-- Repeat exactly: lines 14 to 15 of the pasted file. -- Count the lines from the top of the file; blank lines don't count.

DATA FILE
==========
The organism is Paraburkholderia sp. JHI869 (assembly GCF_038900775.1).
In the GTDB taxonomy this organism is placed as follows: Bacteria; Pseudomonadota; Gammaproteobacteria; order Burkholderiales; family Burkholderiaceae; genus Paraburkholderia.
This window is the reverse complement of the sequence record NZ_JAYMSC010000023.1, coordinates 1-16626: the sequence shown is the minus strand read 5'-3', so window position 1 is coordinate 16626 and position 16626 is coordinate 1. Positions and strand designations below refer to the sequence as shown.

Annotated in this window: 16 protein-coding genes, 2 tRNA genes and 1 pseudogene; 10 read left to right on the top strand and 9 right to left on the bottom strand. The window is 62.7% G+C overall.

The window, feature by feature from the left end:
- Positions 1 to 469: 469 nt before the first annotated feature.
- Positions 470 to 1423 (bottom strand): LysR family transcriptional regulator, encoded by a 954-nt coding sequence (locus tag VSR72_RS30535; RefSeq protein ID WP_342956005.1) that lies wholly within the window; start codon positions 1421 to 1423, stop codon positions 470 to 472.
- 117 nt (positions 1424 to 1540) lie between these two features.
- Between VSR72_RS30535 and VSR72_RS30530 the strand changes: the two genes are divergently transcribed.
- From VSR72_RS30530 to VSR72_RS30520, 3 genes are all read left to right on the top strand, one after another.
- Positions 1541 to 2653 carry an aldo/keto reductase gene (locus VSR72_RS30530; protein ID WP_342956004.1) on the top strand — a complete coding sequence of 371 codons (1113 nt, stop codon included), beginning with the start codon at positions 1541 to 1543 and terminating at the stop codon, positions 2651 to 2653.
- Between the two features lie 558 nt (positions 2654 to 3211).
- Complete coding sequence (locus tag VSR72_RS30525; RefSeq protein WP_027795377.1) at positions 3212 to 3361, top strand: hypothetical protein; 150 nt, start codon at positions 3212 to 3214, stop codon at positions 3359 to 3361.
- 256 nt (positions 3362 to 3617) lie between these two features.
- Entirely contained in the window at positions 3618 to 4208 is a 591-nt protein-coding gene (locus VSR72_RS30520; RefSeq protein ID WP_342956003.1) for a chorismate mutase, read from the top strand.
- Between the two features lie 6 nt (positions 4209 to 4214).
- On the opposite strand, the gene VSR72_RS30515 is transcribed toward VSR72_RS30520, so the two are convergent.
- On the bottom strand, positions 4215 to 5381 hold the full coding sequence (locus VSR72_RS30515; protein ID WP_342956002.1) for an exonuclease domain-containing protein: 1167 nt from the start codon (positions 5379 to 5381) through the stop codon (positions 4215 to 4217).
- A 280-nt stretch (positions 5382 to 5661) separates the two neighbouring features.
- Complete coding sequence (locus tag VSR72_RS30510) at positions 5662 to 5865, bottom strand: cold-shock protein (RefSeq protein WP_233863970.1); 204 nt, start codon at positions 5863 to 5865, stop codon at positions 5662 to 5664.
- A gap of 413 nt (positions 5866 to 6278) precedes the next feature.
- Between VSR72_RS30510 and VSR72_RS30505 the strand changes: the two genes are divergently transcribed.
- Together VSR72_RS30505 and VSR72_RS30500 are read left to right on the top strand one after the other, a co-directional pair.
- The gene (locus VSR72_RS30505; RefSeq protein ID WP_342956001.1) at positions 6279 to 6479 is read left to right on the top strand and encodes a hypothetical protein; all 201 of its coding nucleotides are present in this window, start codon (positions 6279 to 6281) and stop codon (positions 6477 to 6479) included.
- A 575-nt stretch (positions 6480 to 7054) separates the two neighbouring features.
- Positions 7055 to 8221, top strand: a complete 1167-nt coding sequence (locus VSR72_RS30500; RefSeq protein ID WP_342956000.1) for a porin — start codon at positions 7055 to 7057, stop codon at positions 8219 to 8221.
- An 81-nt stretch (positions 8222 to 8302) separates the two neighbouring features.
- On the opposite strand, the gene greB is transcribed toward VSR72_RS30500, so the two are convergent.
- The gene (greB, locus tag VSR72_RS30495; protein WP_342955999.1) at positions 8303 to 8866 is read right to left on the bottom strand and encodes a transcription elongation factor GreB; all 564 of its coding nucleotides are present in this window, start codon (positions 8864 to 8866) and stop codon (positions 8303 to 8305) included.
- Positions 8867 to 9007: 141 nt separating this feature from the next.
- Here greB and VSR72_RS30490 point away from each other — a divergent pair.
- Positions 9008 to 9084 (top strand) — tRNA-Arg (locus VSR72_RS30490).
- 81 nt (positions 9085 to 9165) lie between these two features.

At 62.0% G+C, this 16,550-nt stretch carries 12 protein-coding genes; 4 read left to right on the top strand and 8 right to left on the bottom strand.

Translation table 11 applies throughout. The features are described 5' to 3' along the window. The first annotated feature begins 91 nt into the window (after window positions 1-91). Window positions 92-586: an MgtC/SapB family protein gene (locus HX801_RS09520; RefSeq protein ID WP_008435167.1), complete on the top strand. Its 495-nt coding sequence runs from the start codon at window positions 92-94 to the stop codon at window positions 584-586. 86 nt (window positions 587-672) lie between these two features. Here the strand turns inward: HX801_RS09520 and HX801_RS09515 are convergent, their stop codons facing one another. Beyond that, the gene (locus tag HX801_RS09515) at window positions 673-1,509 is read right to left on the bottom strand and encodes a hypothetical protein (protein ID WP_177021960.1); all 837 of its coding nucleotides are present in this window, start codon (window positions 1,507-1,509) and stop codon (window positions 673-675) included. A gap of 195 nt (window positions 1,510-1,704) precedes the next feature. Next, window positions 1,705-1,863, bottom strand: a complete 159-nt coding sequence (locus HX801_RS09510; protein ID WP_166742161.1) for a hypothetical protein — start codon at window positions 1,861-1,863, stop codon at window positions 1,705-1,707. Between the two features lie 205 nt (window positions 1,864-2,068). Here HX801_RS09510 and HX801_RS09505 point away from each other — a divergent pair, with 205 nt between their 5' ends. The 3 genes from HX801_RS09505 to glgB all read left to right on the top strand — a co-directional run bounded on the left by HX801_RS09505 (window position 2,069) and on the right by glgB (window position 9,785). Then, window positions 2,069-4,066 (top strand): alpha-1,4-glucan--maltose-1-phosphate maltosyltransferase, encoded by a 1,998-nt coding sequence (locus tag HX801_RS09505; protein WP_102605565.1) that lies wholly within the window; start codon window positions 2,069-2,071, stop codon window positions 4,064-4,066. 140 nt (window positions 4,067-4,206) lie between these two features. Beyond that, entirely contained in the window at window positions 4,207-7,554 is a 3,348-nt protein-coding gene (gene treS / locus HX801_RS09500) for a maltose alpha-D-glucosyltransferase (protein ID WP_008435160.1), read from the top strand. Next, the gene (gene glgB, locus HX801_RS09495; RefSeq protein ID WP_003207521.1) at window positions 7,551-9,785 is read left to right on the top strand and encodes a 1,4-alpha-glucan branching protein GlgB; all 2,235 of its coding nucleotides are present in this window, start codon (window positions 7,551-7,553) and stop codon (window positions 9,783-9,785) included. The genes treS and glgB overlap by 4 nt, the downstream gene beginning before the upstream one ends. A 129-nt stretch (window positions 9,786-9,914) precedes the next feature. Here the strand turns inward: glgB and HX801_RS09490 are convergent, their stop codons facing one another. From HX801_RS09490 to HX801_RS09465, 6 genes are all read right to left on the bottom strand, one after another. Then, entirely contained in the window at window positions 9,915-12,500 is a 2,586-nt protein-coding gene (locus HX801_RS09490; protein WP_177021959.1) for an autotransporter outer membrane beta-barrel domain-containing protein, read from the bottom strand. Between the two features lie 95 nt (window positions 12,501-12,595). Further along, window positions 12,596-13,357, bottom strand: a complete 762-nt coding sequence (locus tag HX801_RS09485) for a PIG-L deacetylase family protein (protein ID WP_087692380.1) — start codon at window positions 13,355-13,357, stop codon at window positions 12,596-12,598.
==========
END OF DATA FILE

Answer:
- 256 nt (positions 3362 to 3617) lie between these two features.
- Entirely contained in the window at positions 3618 to 4208 is a 591-nt protein-coding gene (locus VSR72_RS30520; RefSeq protein ID WP_342956003.1) for a chorismate mutase, read from the top strand.